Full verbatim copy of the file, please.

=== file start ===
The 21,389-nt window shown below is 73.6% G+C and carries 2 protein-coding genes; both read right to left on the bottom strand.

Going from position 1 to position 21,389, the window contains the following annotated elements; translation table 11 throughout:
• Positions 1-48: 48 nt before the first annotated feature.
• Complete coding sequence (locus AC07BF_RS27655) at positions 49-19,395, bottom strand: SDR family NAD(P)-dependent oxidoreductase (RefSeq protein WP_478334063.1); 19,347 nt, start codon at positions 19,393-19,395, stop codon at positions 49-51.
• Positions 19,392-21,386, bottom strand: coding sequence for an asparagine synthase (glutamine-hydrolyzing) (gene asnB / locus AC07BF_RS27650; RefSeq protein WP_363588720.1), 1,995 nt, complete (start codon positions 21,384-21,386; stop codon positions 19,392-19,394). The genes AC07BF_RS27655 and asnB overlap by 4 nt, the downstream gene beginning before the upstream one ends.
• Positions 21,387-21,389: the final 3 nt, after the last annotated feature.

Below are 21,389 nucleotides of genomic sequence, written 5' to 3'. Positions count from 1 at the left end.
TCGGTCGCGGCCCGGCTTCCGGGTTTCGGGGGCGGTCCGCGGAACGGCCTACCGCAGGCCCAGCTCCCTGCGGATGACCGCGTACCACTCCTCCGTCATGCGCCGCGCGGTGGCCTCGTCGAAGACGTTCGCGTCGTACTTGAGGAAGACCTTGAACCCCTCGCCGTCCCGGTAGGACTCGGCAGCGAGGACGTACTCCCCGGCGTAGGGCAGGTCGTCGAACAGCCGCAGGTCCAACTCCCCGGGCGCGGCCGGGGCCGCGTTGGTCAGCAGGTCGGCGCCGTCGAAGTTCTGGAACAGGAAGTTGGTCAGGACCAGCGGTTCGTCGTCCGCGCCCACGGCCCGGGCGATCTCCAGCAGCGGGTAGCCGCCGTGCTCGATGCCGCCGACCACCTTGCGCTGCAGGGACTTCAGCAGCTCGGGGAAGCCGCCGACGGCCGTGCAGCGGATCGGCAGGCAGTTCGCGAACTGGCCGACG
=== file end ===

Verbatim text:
The 21,389-nt window shown below is 73.6% G+C and carries 2 protein-coding genes; both read right to left on the bottom strand.

Going from position 1 to position 21,389, the window contains the following annotated elements; translation table 11 throughout:
• Positions 1-48: 48 nt before the first annotated feature.
• Complete coding sequence (locus AC07BF_RS27655) at positions 49-19,395, bottom strand: SDR family NAD(P)-dependent oxidoreductase (RefSeq protein WP_478334063.1); 19,347 nt, start codon at positions 19,393-19,395, stop codon at positions 49-51.
• Positions 19,392-21,386, bottom strand: coding sequence for an asparagine synthase (glutamine-hydrolyzing) (gene asnB / locus AC07BF_RS27650; RefSeq protein WP_363588720.1), 1,995 nt, complete (start codon positions 21,384-21,386; stop codon positions 19,392-19,394). The genes AC07BF_RS27655 and asnB overlap by 4 nt, the downstream gene beginning before the upstream one ends.
• Positions 21,387-21,389: the final 3 nt, after the last annotated feature.

Below are 21,389 nucleotides of genomic sequence, written 5' to 3'. Positions count from 1 at the left end.
TCGGTCGCGGCCCGGCTTCCGGGTTTCGGGGGCGGTCCGCGGAACGGCCTACCGCAGGCCCAGCTCCCTGCGGATGACCGCGTACCACTCCTCCGTCATGCGCCGCGCGGTGGCCTCGTCGAAGACGTTCGCGTCGTACTTGAGGAAGACCTTGAACCCCTCGCCGTCCCGGTAGGACTCGGCAGCGAGGACGTACTCCCCGGCGTAGGGCAGGTCGTCGAACAGCCGCAGGTCCAACTCCCCGGGCGCGGCCGGGGCCGCGTTGGTCAGCAGGTCGGCGCCGTCGAAGTTCTGGAACAGGAAGTTGGTCAGGACCAGCGGTTCGTCGTCCGCGCCCACGGCCCGGGCGATCTCCAGCAGCGGGTAGCCGCCGTGCTCGATGCCGCCGACCACCTTGCGCTGCAGGGACTTCAGCAGCTCGGGGAAGCCGCCGACGGCCGTGCAGCGGATCGGCAGGCAGTTCGCGAACTGGCCGACG